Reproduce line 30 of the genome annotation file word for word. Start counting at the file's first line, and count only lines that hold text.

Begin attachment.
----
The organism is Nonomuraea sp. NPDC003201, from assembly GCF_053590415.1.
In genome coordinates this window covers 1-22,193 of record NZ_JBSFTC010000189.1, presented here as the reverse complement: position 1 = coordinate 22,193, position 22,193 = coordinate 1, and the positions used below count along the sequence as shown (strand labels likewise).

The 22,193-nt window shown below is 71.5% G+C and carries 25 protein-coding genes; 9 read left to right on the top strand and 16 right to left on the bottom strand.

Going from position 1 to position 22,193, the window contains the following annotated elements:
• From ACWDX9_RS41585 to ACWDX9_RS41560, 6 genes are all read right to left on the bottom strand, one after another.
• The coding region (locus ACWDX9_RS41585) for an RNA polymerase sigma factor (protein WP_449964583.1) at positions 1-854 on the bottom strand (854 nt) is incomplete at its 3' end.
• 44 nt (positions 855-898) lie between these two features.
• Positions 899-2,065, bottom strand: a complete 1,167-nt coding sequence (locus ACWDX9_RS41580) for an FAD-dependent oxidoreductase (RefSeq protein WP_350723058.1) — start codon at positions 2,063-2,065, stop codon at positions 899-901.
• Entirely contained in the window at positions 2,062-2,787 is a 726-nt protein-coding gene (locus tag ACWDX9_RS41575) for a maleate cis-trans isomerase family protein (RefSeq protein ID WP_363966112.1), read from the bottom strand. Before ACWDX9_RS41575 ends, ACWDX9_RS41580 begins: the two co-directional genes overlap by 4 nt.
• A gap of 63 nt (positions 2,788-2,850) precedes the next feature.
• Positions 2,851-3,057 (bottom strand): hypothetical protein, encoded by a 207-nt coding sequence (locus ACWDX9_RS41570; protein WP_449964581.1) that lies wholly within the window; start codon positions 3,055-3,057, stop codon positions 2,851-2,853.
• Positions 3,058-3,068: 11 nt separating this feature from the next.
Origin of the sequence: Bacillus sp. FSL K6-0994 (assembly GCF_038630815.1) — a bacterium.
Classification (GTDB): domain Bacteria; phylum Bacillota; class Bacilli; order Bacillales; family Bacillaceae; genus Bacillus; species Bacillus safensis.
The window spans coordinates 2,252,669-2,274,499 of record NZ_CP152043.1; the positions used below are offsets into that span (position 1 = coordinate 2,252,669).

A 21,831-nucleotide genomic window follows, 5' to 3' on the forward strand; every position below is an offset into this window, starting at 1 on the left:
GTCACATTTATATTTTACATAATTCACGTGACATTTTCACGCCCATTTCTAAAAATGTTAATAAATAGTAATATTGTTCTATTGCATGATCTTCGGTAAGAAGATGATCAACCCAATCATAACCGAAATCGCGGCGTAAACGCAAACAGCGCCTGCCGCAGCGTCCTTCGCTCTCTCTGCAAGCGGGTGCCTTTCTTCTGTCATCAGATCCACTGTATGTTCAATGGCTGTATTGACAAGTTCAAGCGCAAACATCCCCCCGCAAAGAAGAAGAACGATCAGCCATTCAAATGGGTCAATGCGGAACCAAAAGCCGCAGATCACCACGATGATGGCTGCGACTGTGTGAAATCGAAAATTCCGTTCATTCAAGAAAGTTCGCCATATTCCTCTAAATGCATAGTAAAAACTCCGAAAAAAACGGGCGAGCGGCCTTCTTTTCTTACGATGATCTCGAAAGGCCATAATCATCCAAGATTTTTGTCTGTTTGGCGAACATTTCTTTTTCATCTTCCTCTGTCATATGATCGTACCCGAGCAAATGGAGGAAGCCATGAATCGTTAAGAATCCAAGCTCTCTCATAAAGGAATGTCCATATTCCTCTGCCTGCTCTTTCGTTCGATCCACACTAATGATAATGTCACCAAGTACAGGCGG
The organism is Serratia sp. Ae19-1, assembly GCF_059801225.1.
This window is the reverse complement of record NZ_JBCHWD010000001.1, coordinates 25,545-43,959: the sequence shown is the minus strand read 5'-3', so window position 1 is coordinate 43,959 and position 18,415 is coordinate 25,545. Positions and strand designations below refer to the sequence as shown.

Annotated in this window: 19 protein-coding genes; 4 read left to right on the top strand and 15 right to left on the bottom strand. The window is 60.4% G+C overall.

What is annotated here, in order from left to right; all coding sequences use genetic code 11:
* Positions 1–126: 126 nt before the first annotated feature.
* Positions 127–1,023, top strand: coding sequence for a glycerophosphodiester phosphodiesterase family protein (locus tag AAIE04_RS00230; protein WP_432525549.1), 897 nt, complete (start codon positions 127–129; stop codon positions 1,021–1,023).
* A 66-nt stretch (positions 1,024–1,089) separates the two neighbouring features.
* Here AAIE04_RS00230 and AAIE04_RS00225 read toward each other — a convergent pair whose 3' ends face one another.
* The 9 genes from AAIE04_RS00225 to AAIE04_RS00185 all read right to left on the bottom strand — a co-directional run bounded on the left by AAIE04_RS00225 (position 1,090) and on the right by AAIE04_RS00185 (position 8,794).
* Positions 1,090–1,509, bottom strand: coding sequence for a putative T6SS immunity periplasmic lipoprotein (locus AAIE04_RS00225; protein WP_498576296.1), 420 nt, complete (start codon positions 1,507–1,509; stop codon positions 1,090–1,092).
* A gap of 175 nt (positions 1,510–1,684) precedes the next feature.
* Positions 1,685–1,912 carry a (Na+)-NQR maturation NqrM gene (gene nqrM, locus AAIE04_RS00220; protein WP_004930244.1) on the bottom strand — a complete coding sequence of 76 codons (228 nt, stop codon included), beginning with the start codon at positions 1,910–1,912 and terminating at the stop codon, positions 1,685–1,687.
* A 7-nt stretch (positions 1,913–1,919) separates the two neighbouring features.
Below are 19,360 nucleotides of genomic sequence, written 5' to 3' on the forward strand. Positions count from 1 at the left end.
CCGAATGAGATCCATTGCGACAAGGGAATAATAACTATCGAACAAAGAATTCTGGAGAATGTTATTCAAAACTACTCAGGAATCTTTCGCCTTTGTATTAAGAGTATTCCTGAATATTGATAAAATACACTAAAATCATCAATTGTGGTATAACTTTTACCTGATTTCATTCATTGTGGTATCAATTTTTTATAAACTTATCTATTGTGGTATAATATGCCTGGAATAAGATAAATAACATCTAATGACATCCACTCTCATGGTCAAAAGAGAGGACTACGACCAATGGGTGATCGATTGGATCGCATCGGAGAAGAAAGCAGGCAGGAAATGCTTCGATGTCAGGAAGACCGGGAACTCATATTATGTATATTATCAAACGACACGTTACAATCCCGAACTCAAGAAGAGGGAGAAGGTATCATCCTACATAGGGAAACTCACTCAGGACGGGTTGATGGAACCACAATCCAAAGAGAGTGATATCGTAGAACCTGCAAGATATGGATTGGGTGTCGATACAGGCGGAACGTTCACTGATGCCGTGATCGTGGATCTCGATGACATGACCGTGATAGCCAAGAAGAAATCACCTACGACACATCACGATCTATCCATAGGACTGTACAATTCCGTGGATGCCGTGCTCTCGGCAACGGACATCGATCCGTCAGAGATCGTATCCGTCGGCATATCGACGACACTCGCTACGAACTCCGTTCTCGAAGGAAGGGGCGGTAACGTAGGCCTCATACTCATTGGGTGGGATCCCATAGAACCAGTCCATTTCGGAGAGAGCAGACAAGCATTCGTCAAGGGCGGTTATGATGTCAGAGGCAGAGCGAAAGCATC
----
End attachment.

* A 7-nt stretch (positions 1,913–1,919) separates the two neighbouring features.